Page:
It wasn’t necessary for the slaughter of innocents at Sandy Hook to validate that there is evil in the world. But it did affirm that if the massacre of six-year-olds isn’t off limits, then nothing is. Sadly, we are reminded of this again after the senseless killings at Umpqua Community College in Roseburg, OR on Oct. 1.
As after Sandy Hook, mental health experts offered tips to speechless parents about how to soothe their children. Their advice: reassure safety, limit media exposure, offer distractions to prevent obsessive worry, watch for angry outbursts and depression and if symptoms persist, seek professional help.
I imagine if parents speak to their children from their guts instead of their heads and hearts, they’d say, “It’s a cruel world, evil is everywhere, watch your back and don’t trust anyone.”
Since Sandy Hook, there have been 142 school shootings. After some time passes, Umpqua Community College will become another tombstone in our collective psyche, alongside Columbine, Virginia Tech and many more.
The two major talking points will continue to be preventing gun violence and promoting mental health. On gun violence, the discussion is about maintaining the right to bear arms and taking steps to keep certain guns out of uncertain hands.
The gun lobby is formidable. On the other hand, it seems that children don’t have a voice until they are in the ground. Children die, grieving parents become tireless advocates and laws are passed named after their deceased children.
Yet, although the Sandy Hook tragedy ignited a national discussion on mental health, not much has changed. People with mental health problems often feel shame and suffer in silence, while major metropolitan newspapers exploit and discredit people suffering with mental illnesses with malicious name-calling that reinforces fear, mistrust and stigma.
Many people might be surprised by the fact that most violent acts are not committed by persons with mental illness. In fact, people with mental illness are disproportionately the victims of violence. New gun laws require that the names of individuals with severe mental illness who are designated as dangerous be recorded in a national database. Whether this will improve public safety or generate a witch hunt that further stigmatizes the mentally ill remains to be seen. In any case, what it doesn’t do is address the problem of better access to quality mental healthcare that takes into account an individual’s needs and social circumstances in a holistic manner.
According to a subcommittee on mental health chaired by U.S. Representative Tim Murphy, 75 percent of all serious mental illness occurs before the age of 24 and 50 percent before the age of 14. Yet, only one out of five children who have emotional disturbances receives treatment from a mental health specialist.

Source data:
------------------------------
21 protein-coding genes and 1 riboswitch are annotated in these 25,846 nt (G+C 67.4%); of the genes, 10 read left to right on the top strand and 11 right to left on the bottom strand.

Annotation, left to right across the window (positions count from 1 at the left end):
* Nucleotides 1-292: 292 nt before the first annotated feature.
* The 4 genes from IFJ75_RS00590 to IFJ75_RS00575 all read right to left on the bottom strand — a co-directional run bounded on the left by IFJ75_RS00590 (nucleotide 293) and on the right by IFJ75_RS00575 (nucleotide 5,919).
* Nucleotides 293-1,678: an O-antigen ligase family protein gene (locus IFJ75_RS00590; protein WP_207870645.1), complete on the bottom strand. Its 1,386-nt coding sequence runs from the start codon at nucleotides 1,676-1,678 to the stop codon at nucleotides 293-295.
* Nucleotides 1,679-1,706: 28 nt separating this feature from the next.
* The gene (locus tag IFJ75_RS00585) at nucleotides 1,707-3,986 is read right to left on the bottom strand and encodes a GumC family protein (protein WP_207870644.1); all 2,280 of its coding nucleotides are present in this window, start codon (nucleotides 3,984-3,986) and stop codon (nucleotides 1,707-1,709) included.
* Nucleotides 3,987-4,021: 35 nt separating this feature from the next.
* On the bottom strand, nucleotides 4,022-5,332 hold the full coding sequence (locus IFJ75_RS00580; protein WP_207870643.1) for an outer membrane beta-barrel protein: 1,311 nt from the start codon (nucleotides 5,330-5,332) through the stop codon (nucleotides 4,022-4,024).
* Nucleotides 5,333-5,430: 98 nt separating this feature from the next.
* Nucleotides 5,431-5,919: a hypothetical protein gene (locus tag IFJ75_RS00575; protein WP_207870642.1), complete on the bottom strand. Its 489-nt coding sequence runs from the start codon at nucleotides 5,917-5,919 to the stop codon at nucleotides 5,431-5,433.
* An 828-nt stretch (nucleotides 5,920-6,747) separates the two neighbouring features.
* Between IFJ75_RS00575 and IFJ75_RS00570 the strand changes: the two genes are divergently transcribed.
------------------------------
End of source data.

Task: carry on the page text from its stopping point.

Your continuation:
Early screening by schools and pediatricians is a promising development. But beyond screening, many states only assure continued access to mental healthcare to children and families with Medicaid coverage, which leaves a significant number of children and adults in the lurch. The government throws the underinsured middle class and working poor overboard with no life preserver.
And the health insurance industry is no better. Most private health insurers pay substandard rates that community-based agencies can no longer afford to accept. To add insult to injury, profit-driven insurance authorization denials kill people. For example, in 2001 Timmy O’Clair, a 12-year-old from upstate New York, committed suicide after his parents were unable to obtain mental health treatment for him due to health-insurance coverage limits.
Timmy’s death was the impetus for the passage of Timothy’s Law, which extended insurance coverage for mental health treatment in New York. Although the Affordable Care Act extends federal parity protections, profit-driven insurance companies have a very long way to go to meet their mandate for adequate networks of care. When they don’t meet the mandate, we must expose them and fight to have their licenses revoked.
Although this is a story about a school in rural Roseburg, OR, as it was in Sandy Hook a blink of an eye ago, it’s really a story about the thousands of children that community-based mental health agencies guide safely to shore every year, offering them the chance to see a brighter day. To do this we need to overcome stigma and fight for funding that allows for ready access to quality mental healthcare.
Andrew Malekoff is the executive director of North Shore Child & Family Guidance Center, which provides comprehensive mental health services for children from birth through 24 and their families. To find out more, visit www.northshorechildguidance.org.